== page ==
We are officially in the thick of summer. Lawn chairs, cookouts, open cans in koozies, and thirsty gardens thick with green beans and tomatoes. If your life is not delivering proper levels on all those fronts, no fear: July is the time to get set straight. Or not, considering how many food days this month are dedicated to booze. Click through the gallery to see what’s worth celebrating.
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July 4: American Independence Day. Fire up the grills! Break out the coolers! And get your red and blue food coloring ready, because this is the one day to make patriotically colorful Jell-O salads, cupcakes, frozen desserts, blended drinks, and god knows what else. Pursue our gallery of Painfully Patriotic Desserts for, er, inspiration.
Courtney "Coco" Mault CC BY
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July 4: Sidewalk Egg Frying Day. Because there's just not enough other stuff to look forward to on July 4. Even though it might feel sweltering, a hot sidewalk is a very ineffective way to cook an egg. Perhaps use a solar oven instead, and why not make s'mores in there while you're at it?
Rusty Clark CC BY
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July is National Baked Beans Month. Canned baked beans were among the earliest convenience foods introduced in America, notably by Heinz and, later on, Bush's. While from-scratch baked beans are wonderful, any concoction made with the canned stuff tends to be pretty good, too. No cookout is complete without them.
Ernesto Andrade CC BY-ND
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July 6: National Fried Chicken Day. There are as many styles of fried chicken as there are regions in America. But for fried chicken that's a little off the beaten path, check out our list of spicy-crispy-crunchy Asian fried chicken styles.
jon oropeza CC BY-SA
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July 10: National Piña Colada Day. It's frothy and frozen and smells like a bottle of Hawaiian Tropic suntan lotion. What's not to love? Give props to Coco Lopez and Malibu, and then top it all off with a rousing karaoke version of Rupert Evans' "Escape (The Piña Colada Song)".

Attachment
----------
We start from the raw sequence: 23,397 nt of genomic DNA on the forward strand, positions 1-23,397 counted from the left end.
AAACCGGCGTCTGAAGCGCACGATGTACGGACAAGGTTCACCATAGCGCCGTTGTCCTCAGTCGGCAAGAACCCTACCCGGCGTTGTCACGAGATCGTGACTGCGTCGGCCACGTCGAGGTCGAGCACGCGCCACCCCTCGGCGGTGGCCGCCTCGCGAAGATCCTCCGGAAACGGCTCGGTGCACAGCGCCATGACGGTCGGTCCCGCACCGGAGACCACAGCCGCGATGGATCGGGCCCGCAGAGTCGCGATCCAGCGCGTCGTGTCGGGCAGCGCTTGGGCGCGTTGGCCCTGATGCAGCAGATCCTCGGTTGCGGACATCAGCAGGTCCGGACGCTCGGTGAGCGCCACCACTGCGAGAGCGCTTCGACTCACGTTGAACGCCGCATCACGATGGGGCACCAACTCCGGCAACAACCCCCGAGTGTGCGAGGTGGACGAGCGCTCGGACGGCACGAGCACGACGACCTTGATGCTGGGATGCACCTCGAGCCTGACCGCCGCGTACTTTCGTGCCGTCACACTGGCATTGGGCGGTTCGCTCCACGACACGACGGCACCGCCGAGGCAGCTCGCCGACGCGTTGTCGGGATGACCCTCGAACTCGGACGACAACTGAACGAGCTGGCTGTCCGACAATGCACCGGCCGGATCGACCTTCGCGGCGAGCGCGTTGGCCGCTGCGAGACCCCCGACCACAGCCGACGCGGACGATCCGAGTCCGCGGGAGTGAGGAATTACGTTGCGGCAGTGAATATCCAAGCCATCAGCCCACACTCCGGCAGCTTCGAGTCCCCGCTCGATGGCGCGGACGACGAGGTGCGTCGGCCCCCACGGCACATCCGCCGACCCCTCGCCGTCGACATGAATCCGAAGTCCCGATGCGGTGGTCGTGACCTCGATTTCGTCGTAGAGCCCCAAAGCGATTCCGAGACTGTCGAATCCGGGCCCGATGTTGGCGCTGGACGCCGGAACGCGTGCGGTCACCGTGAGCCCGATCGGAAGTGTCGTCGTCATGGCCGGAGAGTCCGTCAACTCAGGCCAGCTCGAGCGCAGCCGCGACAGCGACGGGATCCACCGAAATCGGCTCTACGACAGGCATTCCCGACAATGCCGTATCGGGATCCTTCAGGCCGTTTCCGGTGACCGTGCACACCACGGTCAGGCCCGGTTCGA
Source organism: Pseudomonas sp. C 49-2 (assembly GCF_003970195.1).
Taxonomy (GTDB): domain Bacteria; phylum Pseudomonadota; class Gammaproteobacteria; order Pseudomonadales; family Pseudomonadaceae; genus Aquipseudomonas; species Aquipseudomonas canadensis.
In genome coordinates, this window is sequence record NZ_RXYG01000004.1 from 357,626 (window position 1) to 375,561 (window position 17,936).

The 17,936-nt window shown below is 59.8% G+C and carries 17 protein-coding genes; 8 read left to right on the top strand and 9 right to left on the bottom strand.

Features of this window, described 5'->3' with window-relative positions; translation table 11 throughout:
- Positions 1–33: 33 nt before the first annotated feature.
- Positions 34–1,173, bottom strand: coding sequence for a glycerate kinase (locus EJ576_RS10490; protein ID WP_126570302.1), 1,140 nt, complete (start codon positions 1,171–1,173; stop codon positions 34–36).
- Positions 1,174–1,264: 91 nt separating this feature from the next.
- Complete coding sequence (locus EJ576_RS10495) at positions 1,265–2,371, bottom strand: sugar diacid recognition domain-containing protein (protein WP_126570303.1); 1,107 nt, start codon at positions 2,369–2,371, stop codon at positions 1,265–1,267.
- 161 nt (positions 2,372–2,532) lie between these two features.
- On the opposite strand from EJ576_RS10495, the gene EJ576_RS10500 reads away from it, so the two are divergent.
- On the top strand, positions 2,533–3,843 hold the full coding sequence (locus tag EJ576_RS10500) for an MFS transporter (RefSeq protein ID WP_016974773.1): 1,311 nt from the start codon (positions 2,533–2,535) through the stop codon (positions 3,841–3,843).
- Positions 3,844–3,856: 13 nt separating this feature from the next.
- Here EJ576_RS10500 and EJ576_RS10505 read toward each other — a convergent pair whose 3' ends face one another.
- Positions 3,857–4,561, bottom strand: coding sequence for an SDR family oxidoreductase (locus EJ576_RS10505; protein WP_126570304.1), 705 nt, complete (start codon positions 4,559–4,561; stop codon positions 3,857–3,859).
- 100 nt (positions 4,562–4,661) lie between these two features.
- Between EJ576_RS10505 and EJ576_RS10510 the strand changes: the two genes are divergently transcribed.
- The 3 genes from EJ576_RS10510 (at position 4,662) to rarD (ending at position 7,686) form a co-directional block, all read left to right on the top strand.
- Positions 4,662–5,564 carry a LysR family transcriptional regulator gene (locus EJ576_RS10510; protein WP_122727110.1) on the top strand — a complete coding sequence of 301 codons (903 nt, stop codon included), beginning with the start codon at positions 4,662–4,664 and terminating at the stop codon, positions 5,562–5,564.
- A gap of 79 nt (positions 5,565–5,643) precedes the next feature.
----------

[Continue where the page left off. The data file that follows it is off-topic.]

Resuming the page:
Ruben I CC BY
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July 10: National Pick Blueberries Day. Blueberries keep well in the refrigerator, freeze well, and are delightful snacks al fresco. They're also quite easy to pick compared to low-growing strawberries and they thorny brambles of blackberries. Read the classic children's book Blueberries for Sal to get in the mood. After picking blueberries, you'll be all set to prep for National Blueberry Muffin Day on July 11.
Matt Jiggins CC BY
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July 11: World Population Day. Feeding the record number of humans on our planet (7.4 billion) is the defining challenge of our time. Creating better ways of ensuring clean and safe water supplies, sustainable land management, agriculture systems that pollute minimally…the whole shebang. Of course there's not any one solution, but access to education and reproductive health care for women is a giant part of it. The United Nations Population Fund has observed this day of annual awareness-raising since 1989. There's a connection between empowering the girls of the world and there being enough baked beans to go around. Part of the glory of frivolous food holidays is that we have the abundant food supplies and leisure time to celebrate them in the first place. Every person on our planet should have that the ability to do so, too.
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July 13: National French Fries Day. Who doesn't love french fries? Salty, crisp, greasy, starchy: they hit all the pleasure points. A lot of what is appealing about the modern french fry can be traced back to the now-ubiquitous Russet potato, developed by agriculture titan Luther Burbank. Learn the story here.
shirokazan CC BY
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July 14: Bastille Day. Here in America, we like to honor the major holidays of other countries by eating watered-down versions of their national cuisine that have very little to do with said holiday itself (see Cindo de Mayo). In other words, get started on the escargots and coq au vin!
Kurman Communications, Inc. CC BY
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July 17: National Peach Ice Cream Day. Before refrigeration and those handy electric Cuisinart ice cream makers, frozen treats were the epitome of ephemeral luxury. Add ripe peaches to the mix and you have the poignant essence of summer in one single bowl. Get your hands on an ice cream maker and churn up some of your own, perhaps using this Southern Living recipe.
That Other Paper CC BY-SA